Silver Publishing, $2.99, ISBN 978-1-920468-68-54-5
Sci-fi Romance, 2010
“Aeryn Traxx”? Really? It is quite disconcerting when the author’s pseudonym is more outlandish than the names of her spooky characters.
It is 2125, although the scenery still remains pretty much the same. Werewolves are now living quite openly, so much so that our alpha hero Colin Freeman’s pack is acknowledged by all as one of the wealthiest in the United States. His clan’s peace is threatened by the increasing frequency of brutal attacks by people who wanted to see all were creatures wiped off the face of the earth. And then we have Liam Crawford who arrives at Colin’s Colorado territory to investigate the death of his sister. Can these two find love amidst a heavy-handed sermon about the evils of persecution of the minority?
I am going to be straight up and lay it all out: Ms Traxx has a pleasant but very simplistic and bare-boned style of narrative. This style will suit her fine in, say, a children’s bedtime story, but in a story meant for adults, there is just too much telling and no showing. The entire first chapter is all telling with no showing. And when conversations finally make an appearance in this story, the characters involved come off as simple little children.
“Colin. What brings you here, boss?”
“Camera 27. Can you bring it up?”
“Sure.” The red-headed human punched a few buttons, and a fuzzy white screen appeared directly in front of Colin. “That’s odd.”
“Nah. It’s what I expected.”
“What’s up, boss?”
“Break in the fence just at the edge of Camera 27’s line of sight.”
“Break in the fence? There’s no trees near 27 to fall and break it.”
“Someone cut it, but you keep that under your hat.”
“Will do. You have someone on tap to fix it? I’m off duty in forty-five minutes. I can – ”
“We’ll work it out, Robert. For the time being, I would prefer you stay near Charlotte and the baby when you aren’t on duty.”
“I don’t know yet, but I don’t want to take any chances that we might have surprise visitors.”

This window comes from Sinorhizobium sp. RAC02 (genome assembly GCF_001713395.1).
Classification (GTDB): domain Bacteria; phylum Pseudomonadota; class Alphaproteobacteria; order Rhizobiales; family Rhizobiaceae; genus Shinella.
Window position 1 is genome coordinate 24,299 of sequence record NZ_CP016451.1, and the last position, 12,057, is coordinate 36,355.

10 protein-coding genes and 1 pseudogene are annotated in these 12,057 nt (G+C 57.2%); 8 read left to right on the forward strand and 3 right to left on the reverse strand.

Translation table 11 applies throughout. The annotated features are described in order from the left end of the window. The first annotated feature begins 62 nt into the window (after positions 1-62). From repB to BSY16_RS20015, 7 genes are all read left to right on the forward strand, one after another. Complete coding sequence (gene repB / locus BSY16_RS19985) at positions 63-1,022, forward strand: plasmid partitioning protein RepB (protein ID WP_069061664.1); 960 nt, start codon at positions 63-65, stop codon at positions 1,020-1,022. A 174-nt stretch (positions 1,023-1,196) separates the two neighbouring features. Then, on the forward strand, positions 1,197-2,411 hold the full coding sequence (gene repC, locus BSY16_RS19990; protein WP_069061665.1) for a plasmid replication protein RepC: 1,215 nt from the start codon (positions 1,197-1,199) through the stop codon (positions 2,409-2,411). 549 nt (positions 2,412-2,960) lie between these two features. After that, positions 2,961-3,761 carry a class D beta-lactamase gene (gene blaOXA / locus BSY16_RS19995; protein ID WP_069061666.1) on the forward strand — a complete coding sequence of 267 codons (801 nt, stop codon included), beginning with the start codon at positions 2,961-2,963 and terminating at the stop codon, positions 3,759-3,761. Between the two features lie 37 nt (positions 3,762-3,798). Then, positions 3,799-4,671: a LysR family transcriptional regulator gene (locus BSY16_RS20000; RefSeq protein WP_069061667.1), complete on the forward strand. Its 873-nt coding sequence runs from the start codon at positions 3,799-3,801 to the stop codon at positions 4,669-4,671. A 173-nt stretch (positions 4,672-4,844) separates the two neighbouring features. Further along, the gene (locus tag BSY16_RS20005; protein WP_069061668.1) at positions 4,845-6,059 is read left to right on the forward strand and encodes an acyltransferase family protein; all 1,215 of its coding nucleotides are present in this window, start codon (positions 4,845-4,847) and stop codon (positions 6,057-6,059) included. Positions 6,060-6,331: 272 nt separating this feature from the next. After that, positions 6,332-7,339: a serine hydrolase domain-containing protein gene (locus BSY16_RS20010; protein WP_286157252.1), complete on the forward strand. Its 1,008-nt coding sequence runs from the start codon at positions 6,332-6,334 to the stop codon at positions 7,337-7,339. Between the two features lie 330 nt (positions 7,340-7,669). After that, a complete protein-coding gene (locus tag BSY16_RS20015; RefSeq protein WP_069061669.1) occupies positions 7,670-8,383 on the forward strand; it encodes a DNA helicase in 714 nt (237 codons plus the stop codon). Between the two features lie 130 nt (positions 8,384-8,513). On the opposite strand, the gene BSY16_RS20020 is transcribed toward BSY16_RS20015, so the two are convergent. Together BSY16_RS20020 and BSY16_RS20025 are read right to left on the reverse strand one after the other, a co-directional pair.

Were creatures are being killed in the area recently, someone broke in a fence, and these people are acting as if they had broken wind a bit too loud, oops, begging your pardon. The rest of the story isn’t any better. These characters take so long to come to the obvious conclusion, I can only wonder whether these werewolves are all from the happy homo short bus.
The author also has clearly taken correspondence courses from the Carol Lynne School of Quality Writing: in one memorable scene, her characters discuss a dead woman one moment, claiming to be grieving for her, before going off abruptly to talk about how hungry they are and how much they hate cooking in the next paragraph. They then proceed to talk about sex, before mentioning again the dead sister. Next, they discuss Colin’s well-stocked kitchen. The whole thing is too long to be made into an excerpt, but that scene has to be one of the most bewildering conversations I have ever come across. The whole thing is so disjointed, with the characters hopping from one topic to another without rhyme or reason.
As for the love scene, I wonder whether both the author and editor have fallen asleep at the wheel.
Colin pulled on Liam’s hips until he had him sitting on his chest, his cock close enough to suck.
Wait, that cock can suck? What is this, a dirty Japanese horror movie?
The characters are painfully stereotypical, the plot is a direly uninspired mate-mate-mate romp, and the writing is strictly amateur happy hour quality. Were Lost is still lost… very lost.